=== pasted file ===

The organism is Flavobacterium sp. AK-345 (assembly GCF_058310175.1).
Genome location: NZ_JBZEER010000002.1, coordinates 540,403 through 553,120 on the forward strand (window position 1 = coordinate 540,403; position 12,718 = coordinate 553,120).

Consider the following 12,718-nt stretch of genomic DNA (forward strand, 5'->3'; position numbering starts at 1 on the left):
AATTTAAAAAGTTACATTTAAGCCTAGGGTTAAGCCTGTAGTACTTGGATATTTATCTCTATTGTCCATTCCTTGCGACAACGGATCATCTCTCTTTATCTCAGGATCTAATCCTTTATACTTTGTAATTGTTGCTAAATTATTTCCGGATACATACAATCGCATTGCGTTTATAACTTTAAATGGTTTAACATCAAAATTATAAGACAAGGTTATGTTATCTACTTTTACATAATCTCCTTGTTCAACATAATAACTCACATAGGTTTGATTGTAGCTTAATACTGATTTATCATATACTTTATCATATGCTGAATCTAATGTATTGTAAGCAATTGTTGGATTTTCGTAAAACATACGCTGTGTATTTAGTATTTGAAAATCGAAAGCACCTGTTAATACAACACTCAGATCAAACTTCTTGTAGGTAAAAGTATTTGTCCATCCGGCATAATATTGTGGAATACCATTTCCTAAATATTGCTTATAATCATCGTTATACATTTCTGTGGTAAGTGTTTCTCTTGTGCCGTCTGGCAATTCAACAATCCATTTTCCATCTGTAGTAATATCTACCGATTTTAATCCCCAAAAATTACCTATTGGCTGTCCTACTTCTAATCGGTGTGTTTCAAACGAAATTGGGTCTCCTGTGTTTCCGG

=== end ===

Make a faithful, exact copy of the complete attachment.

The organism is Flavobacterium sp. AK-345 (assembly GCF_058310175.1).
Genome location: NZ_JBZEER010000002.1, coordinates 540,403 through 553,120 on the forward strand (window position 1 = coordinate 540,403; position 12,718 = coordinate 553,120).

Consider the following 12,718-nt stretch of genomic DNA (forward strand, 5'->3'; position numbering starts at 1 on the left):
AATTTAAAAAGTTACATTTAAGCCTAGGGTTAAGCCTGTAGTACTTGGATATTTATCTCTATTGTCCATTCCTTGCGACAACGGATCATCTCTCTTTATCTCAGGATCTAATCCTTTATACTTTGTAATTGTTGCTAAATTATTTCCGGATACATACAATCGCATTGCGTTTATAACTTTAAATGGTTTAACATCAAAATTATAAGACAAGGTTATGTTATCTACTTTTACATAATCTCCTTGTTCAACATAATAACTCACATAGGTTTGATTGTAGCTTAATACTGATTTATCATATACTTTATCATATGCTGAATCTAATGTATTGTAAGCAATTGTTGGATTTTCGTAAAACATACGCTGTGTATTTAGTATTTGAAAATCGAAAGCACCTGTTAATACAACACTCAGATCAAACTTCTTGTAGGTAAAAGTATTTGTCCATCCGGCATAATATTGTGGAATACCATTTCCTAAATATTGCTTATAATCATCGTTATACATTTCTGTGGTAAGTGTTTCTCTTGTGCCGTCTGGCAATTCAACAATCCATTTTCCATCTGTAGTAATATCTACCGATTTTAATCCCCAAAAATTACCTATTGGCTGTCCTACTTCTAATCGGTGTGTTTCAAACGAAATTGGGTCTCCTGTGTTTCCGG